Shaping the Future: Indoctrinating Youth
“These boys and girls enter our organizations [at] ten years of age, and often for the first time get a little fresh air; after four years of the Young Folk they go on to the Hitler Youth, where we have them for another four years . . . And even if they are still not complete National Socialists, they go to Labor Service and are smoothed out there for another six, seven months . . . And whatever class consciousness or social status might still be left . . . the Wehrmacht [German armed forces] will take care of that.”
—Adolf Hitler (1938)
From the 1920s onwards, the Nazi Party targeted German youth as a special audience for its propaganda messages. These messages emphasized that the Party was a movement of youth: dynamic, resilient, forward-looking, and hopeful. Millions of German young people were won over to Nazism in the classroom and through extracurricular activities. In January 1933, the Hitler Youth had only 50,000 members, but by the end of the year this figure had increased to more than 2 million. By 1936 membership in the Hitler Youth increased to 5.4 million before it became mandatory in 1939. The German authorities then prohibited or dissolved competing youth organizations.
Education in the Nazi State
Education in the Third Reich served to indoctrinate students with the National Socialist world view. Nazi scholars and educators glorified Nordic and other “Aryan” races, while denigrating Jews and other so-called inferior peoples as parasitic “bastard races” incapable of creating culture or civilization. After 1933, the Nazi regime purged the public school system of teachers deemed to be Jews or to be “politically unreliable.” Most educators, however, remained in their posts and joined the National Socialist Teachers League. 97% of all public school teachers, some 300,000 persons, had joined the League by 1936. In fact, teachers joined the Nazi Party in greater numbers than any other profession.
In the classroom and in the Hitler Youth, instruction aimed to produce race-conscious, obedient, self-sacrificing Germans who would be willing to die for Führer and Fatherland. Devotion to Adolf Hitler was a key component of Hitler Youth training. German young people celebrated his birthday (April 20)—a national holiday—for membership inductions. German adolescents swore allegiance to Hitler and pledged to serve the nation and its leader as future soldiers.
Schools played an important role in spreading Nazi ideas to German youth. While censors removed some books from the classroom, German educators introduced new textbooks that taught students love for Hitler, obedience to state authority, militarism, racism, and antisemitism.
From their first days in school, German children were imbued with the cult of Adolf Hitler. His portrait was a standard fixture in classrooms. Textbooks frequently described the thrill of a child seeing the German leader for the first time.
Board games and toys for children served as another way to spread racial and political propaganda to German youth. Toys were also used as propaganda vehicles to indoctrinate children into militarism.
The Hitler Youth and the League of German Girls were the primary tools that the Nazis used to shape the beliefs, thinking and actions of German youth. Youth leaders used tightly controlled group activities and staged propaganda events such as mass rallies full of ritual and spectacle to create the illusion of one national community reaching across class and religious divisions that characterized Germany before 1933.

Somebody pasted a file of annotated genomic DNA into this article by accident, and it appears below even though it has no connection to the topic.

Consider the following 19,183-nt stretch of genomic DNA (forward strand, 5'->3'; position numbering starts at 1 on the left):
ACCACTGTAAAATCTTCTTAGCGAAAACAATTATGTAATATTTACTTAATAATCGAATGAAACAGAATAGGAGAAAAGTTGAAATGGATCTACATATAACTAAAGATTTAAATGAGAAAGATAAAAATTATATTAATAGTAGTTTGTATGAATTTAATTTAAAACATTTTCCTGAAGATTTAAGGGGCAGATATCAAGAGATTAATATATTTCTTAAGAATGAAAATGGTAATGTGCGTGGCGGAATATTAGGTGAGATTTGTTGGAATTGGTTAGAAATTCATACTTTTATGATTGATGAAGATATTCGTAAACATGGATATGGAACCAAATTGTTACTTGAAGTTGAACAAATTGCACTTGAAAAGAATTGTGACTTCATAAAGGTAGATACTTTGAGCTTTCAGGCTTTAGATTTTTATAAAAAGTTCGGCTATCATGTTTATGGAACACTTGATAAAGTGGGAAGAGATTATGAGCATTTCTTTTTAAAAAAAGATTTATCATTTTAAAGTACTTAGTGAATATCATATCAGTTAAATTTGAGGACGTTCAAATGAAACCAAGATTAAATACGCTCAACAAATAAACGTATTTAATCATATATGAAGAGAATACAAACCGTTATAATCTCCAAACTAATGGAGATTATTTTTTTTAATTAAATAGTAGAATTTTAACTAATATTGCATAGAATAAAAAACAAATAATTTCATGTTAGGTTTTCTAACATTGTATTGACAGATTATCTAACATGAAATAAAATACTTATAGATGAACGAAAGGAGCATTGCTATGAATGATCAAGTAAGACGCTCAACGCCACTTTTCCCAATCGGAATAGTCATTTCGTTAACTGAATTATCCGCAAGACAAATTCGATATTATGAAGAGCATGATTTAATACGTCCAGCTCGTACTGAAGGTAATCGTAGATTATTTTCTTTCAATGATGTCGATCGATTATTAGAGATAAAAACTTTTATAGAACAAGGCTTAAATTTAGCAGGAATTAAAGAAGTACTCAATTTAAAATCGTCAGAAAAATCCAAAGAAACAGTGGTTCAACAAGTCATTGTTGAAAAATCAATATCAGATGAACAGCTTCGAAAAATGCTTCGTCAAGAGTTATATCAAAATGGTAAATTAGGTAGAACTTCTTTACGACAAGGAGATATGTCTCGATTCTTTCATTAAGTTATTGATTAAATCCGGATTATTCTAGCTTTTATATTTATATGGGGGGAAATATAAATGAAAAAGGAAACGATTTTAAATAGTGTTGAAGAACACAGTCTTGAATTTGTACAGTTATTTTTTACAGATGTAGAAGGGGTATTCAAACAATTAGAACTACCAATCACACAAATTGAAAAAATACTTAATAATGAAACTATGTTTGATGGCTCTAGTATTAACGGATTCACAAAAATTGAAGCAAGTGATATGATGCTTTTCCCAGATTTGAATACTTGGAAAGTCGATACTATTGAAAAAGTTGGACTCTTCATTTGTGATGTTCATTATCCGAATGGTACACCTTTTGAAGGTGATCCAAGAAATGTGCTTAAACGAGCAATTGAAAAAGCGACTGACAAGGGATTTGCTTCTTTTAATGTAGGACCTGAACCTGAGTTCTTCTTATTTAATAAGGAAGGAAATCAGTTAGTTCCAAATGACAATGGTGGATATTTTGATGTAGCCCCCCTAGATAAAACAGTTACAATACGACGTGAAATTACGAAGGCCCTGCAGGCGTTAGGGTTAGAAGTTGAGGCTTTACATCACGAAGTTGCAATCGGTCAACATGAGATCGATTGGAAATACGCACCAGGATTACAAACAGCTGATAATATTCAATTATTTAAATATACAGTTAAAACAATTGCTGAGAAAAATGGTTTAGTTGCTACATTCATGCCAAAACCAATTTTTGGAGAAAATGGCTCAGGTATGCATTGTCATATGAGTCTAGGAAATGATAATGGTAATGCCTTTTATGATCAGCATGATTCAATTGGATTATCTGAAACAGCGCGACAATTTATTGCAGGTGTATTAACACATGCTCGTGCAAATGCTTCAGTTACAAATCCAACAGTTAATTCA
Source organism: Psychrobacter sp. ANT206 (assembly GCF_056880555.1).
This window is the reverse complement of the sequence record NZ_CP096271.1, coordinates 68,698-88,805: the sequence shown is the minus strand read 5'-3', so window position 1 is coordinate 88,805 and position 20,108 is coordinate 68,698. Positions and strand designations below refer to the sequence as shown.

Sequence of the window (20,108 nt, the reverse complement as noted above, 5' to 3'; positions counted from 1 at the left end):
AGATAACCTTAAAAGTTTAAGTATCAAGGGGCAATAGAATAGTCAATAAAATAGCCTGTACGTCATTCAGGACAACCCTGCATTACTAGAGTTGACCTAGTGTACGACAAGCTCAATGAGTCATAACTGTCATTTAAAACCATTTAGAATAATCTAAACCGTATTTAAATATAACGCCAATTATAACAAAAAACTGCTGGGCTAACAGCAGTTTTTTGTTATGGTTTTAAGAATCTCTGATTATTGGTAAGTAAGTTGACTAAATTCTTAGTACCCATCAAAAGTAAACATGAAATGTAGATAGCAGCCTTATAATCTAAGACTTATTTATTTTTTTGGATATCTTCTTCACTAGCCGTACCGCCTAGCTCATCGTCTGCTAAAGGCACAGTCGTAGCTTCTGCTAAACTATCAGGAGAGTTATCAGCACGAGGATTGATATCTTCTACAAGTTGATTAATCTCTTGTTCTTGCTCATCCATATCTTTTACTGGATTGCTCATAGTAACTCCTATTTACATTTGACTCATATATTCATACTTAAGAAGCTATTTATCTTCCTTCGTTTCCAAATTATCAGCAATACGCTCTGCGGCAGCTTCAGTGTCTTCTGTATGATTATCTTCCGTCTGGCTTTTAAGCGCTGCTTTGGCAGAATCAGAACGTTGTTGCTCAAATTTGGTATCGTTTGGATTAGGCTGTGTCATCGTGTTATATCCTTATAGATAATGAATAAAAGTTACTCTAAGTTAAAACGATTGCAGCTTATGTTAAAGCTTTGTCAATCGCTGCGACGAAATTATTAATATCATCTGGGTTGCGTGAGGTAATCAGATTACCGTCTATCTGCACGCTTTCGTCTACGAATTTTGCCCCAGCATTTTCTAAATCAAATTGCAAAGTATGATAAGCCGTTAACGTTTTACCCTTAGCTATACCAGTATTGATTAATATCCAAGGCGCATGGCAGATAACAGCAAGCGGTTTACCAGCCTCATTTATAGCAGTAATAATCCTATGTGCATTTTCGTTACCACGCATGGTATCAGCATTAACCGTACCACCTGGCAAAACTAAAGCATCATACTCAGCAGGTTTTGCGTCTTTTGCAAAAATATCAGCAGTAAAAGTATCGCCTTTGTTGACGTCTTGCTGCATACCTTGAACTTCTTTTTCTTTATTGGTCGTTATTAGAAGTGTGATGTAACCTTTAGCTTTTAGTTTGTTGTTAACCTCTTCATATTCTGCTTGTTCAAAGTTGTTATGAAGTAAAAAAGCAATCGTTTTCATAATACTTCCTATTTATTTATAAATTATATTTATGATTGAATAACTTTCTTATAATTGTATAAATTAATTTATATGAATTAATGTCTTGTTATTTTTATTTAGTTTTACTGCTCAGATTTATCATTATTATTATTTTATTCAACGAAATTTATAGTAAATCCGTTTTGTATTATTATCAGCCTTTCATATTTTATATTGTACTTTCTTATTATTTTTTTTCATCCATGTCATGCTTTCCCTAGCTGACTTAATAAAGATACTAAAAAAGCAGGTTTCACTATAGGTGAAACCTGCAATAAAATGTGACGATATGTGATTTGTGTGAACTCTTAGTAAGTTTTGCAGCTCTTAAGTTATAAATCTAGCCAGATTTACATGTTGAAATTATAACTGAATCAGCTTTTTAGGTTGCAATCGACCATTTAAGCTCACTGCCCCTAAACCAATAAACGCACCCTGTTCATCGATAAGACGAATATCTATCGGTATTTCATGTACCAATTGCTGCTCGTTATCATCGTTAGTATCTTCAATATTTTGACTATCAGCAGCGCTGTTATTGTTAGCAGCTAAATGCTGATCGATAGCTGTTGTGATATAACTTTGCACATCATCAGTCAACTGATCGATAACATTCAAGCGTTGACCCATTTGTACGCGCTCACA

Founded in 1926, the original purpose of the Hitler Youth was to train boys to enter the SA (Storm Troopers), a Nazi Party paramilitary formation. After 1933, however, youth
leaders sought to integrate boys into the Nazi national community and to prepare them for service as soldiers in the armed forces or, later, in the SS.
In 1936, membership in Nazi youth groups became mandatory for all boys and girls between the ages of ten and seventeen. After-school meetings and weekend camping trips sponsored by the Hitler Youth and the League of German Girls trained children to become faithful to the Nazi Party and the future leaders of the National Socialist state. By September 1939, over 765,000 young people served in leadership roles in Nazi youth organizations which prepared them for such roles in the military and the German occupation bureaucracy.
The Hitler Youth combined sports and outdoor activities with ideology. Similarly, the League of German Girls emphasized collective athletics, such as rhythmic gymnastics, which German health authorities deemed less strenuous to the female body and better geared to preparing them for motherhood. Their public displays of these values encouraged young men and women to abandon their individuality in favor of the goals of the Aryan collective.
Upon reaching age eighteen, boys were required to enlist immediately in the armed forces or into the Reich Labor Service, for which their activities in the Hitler Youth had prepared them. Propaganda materials called for ever more fanatic devotion to Nazi ideology, even as the German military suffered from defeat after defeat.
In the autumn of 1944, as Allied armies crossed the borders into Germany, the Nazi regime conscripted German youths under sixteen to defend the Reich, along side seniors over the age of 60, in the units of the “Volkssturm” (People's Assault).
After the unconditional surrender of the German armed forces in May 1945, some German boys continued to fight in guerilla groups known as “Werewolves”. During the following year, Allied occupation authorities required young Germans to undergo a “de-Nazification” process and training in democracy designed to counter the effects of twelve years of Nazi propaganda.